Summary 500 words
As HEP moves towards higher center of mass energies and luminosities, silicon detectors require increasingly dense assemblies and hence more sophisticated interconnect techniques to handle new challenges. The UC Davis Facility for Interconnect Technologies (UCD-FIT) is developing various technologies to solve a wide variety of problems and to provide support for researchers involved in generic R&D.
Gold stud bonding is a well-understood method of providing a strong metallurgic connection between two metal surfaces and forming a highly conductive bond without the need for complicated photolithography. This is important for die-level bump bonding. A high voltage arc is used to form a small sphere at the end of a thin (approx 1 mil) Au wire, which is then lowered onto the bonding pad and a stud is formed by ultra-sonication. The studded chip is then bonded to another device through thermo-compression. We have determined the parameters that provide low-resistance bonds with high mechanical strength, yield and repeatability. This process is limited by the threshold of pressure the material can handle and the need to have gold surfaces on the opposing chip.
The need for gold surfaces is eliminated by the use of double gold studding. In this procedure, gold studs are formed on typical aluminum pads of both of the chips to be bonded, and their top surfaces are flattened by “coining”. During flip-chip bonding, this has the added advantages of requiring less pressure to achieve strong adhesion compared to single bumps, and a taller connection should the packaging require it. I will present the ranges of pressures and temperatures at which the process provides the greatest conductivity.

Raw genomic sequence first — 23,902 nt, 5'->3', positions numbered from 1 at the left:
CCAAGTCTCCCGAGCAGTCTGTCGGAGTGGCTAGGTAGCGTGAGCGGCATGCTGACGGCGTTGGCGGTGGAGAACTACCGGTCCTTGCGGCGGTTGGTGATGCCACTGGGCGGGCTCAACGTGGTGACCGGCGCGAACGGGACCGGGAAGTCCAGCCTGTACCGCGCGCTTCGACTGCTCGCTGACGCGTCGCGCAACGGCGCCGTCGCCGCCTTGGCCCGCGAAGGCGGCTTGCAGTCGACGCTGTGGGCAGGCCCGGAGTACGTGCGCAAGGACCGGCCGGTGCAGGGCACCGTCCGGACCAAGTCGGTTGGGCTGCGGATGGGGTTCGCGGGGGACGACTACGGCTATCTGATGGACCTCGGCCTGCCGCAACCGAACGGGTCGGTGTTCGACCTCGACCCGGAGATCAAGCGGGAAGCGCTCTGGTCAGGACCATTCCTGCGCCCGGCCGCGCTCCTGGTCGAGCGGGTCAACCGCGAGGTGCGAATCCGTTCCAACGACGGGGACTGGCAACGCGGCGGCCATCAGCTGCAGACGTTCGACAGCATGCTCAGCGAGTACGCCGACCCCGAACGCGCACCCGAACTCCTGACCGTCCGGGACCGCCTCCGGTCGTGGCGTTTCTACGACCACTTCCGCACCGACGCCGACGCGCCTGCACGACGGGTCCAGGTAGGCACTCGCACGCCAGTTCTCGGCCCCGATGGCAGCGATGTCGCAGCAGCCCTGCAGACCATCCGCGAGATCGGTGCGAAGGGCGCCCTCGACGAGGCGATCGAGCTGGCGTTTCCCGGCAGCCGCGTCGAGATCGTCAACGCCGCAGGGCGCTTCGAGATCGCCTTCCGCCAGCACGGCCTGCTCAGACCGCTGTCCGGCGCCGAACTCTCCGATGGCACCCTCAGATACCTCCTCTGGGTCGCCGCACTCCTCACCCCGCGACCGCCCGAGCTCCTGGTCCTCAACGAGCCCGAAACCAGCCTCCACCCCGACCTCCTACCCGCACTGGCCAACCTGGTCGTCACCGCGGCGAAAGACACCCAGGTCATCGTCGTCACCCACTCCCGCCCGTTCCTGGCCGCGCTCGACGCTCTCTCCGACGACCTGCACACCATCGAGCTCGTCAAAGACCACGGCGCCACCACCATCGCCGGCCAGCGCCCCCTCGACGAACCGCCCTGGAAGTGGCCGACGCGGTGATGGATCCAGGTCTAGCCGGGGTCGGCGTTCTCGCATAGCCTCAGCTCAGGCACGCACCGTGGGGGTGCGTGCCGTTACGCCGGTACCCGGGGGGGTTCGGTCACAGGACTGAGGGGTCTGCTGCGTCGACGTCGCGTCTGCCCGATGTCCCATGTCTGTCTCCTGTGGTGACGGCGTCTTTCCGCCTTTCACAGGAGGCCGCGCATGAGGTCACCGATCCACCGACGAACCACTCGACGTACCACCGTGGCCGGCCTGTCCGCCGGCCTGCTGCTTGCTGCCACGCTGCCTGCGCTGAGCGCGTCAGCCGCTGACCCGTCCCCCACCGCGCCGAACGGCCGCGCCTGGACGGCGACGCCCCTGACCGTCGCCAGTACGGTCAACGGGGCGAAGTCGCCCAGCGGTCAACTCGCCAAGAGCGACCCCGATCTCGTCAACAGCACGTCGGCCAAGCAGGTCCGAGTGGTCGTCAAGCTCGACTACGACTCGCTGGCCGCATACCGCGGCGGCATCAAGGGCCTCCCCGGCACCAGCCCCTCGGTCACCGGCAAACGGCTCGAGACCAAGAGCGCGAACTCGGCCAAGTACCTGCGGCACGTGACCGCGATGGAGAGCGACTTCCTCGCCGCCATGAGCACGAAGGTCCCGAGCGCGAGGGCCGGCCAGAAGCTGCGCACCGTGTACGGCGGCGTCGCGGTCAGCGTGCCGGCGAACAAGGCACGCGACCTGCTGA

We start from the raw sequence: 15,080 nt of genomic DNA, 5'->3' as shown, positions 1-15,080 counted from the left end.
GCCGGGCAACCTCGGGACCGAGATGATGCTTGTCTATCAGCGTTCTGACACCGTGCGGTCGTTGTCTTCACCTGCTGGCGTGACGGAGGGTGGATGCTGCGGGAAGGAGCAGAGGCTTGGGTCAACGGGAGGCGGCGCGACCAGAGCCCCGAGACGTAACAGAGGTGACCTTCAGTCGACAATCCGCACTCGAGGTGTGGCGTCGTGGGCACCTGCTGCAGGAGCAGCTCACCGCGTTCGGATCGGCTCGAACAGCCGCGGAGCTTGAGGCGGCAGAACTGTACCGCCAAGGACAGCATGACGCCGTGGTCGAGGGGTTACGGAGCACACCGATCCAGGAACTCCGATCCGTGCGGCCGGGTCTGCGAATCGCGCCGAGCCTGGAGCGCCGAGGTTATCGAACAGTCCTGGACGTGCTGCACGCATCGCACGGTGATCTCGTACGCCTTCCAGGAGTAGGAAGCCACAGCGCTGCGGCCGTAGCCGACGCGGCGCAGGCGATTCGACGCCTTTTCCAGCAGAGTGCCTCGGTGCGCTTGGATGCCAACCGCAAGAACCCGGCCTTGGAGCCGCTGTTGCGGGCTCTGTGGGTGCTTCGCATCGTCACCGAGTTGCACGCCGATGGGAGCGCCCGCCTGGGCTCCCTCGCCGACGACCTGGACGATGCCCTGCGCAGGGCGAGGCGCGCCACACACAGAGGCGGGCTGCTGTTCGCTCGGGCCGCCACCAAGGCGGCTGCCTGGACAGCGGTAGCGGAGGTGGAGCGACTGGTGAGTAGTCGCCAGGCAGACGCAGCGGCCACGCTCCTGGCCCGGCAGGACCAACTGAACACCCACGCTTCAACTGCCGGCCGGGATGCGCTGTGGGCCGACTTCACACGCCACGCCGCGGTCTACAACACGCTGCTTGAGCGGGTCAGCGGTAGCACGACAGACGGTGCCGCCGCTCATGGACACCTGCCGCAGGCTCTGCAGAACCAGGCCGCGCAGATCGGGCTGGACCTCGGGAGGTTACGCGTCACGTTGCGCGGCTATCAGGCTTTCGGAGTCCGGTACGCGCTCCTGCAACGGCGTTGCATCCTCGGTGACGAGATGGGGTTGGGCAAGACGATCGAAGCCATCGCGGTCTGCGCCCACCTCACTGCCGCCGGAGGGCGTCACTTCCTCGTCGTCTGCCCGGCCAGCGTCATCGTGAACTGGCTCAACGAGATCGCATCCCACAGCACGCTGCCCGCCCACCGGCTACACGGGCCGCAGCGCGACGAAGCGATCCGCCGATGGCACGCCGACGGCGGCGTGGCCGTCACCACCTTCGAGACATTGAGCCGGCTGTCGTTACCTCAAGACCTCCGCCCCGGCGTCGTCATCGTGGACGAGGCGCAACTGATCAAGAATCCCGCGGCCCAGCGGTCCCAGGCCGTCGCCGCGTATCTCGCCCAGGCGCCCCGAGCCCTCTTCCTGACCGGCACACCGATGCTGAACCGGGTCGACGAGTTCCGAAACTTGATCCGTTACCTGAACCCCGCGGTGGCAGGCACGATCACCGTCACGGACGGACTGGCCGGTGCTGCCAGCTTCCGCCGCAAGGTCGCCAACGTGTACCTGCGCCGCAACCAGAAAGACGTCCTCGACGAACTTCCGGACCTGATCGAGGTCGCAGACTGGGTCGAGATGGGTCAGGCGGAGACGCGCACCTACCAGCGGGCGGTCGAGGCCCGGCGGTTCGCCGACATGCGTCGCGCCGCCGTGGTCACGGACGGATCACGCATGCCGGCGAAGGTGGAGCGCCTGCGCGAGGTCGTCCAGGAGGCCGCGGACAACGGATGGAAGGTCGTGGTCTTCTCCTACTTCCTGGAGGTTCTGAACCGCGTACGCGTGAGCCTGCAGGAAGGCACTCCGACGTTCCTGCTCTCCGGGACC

Indium bumps provide an option for connecting smaller pads down to 10 um. Photolithography followed by chemical vapor deposition is used to form indium bumps of desired height. The use of a photomask allows us to form a large number of small bumps and process multiple wafers simultaneously. UCD-FIT has also developed a unique method for photolithography on a single die by using polydimethylsiloxane (PDMS) to embed the chip, thus eliminating any edge beading during the spinning of photo-resist. Cold-welding of indium also allows for a greater number of bonds to be made with less pressure required, reducing risk of damage to delicate devices.
Conductive epoxy is a versatile material that can be used stand-alone or in conjunction with other interconnect techniques, such as gold studs. It can provide strong mechanical and electrical connections by itself, while reducing the amount of pressure when used with gold studs, thus lowering the risk of damaging devices. Epoxy dispensing on a large number of pads can be automated through the use of numerically controlled robotic arm available at UCD-FIT.
I will present results on technologies discussed above: development of solder-ball bonding and anisotropic conducting films for the Si-W calorimeter project will be presented in a talk submitted by Michael Woods to TWEPP. I will also discuss progress made for a CMS track-trigger prototype and bump-bonding support provided to the Large Area Picosecond Photodetector project.